If SubGit uses one dedicated SVN account (in cases of cached SVN credentials, only one provided SVN account or if no matching SVN accounts found in sugit/passwd) it works a little different. It connects to SVN, creates a new revision and sets the revision’s author equal to the SVN username it uses to log in. The problem is that this username usually is not correct author name - it might be, but commonly it differs. So SubGit then connects the SVN server second time and changes the newly created revision svn:author property to the correct author name.
And some additional configuration may be needed here, namely:

  • if SVN server 1.7.20, 1.8.12 or 1.9.0 or later is used and it’s being accessed over http(s):// protocol
  • or if the SVN server is being accessed over svn:// protocol
    then pre-revprop-change hook has to be enabled in the SVN repository. That requirement is introduced by SVN and that’s why we need to make some changes on SVN side.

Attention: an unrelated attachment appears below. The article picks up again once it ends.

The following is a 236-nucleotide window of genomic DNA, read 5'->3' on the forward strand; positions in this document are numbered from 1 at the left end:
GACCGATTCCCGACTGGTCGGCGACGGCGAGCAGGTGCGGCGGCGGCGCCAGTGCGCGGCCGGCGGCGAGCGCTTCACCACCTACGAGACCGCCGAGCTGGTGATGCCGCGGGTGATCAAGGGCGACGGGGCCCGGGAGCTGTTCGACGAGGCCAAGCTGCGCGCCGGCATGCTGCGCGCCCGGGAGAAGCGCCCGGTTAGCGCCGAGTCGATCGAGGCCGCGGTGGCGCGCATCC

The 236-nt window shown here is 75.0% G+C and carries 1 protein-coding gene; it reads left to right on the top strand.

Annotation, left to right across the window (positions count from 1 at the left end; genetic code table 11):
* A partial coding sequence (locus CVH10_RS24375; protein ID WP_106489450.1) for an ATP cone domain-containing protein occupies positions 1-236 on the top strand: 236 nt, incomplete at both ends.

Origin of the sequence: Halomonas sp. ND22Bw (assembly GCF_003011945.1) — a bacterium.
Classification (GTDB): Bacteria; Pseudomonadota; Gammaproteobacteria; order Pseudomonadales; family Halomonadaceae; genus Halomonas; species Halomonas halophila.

The hook per se is pretty simple: it just an executable file, script or binary, that may even do nothing, just start and exit. So you can just create as simple script as
  • Linux and OS X:
  exit 0;
  • Windows:
  @echo off
  exit 0

place it into SVN repository hooks directory:

            pre-revprop-change     # for Linux and OS X
            pre-revprop-change.bat # for Windows

make the file executable in Linux/MacOS

chmod +x pre_revprop_change

Hope this will help.

| Hope this will help.

Yes, thank you :) I’d missed the piece about needing to make a second connection, and was focusing on trying to stop it changing the name in the first place :)

this looks similar to the auth.userName and auth.password options we have described above and you may be wondering why the password file exists and why there are more than one username/password pair. The answer refers to authors mapping and how SubGit sets SVN revision author name during Git commit to SVN revision translation:

if, for any reason, there is no such user in the password file, SubGit uses any other available SVN account, creates new revision and sets the revision author name to this SVN username.

which, makes sense that it would need the password there.

Thank you Ildar,

  • Oliver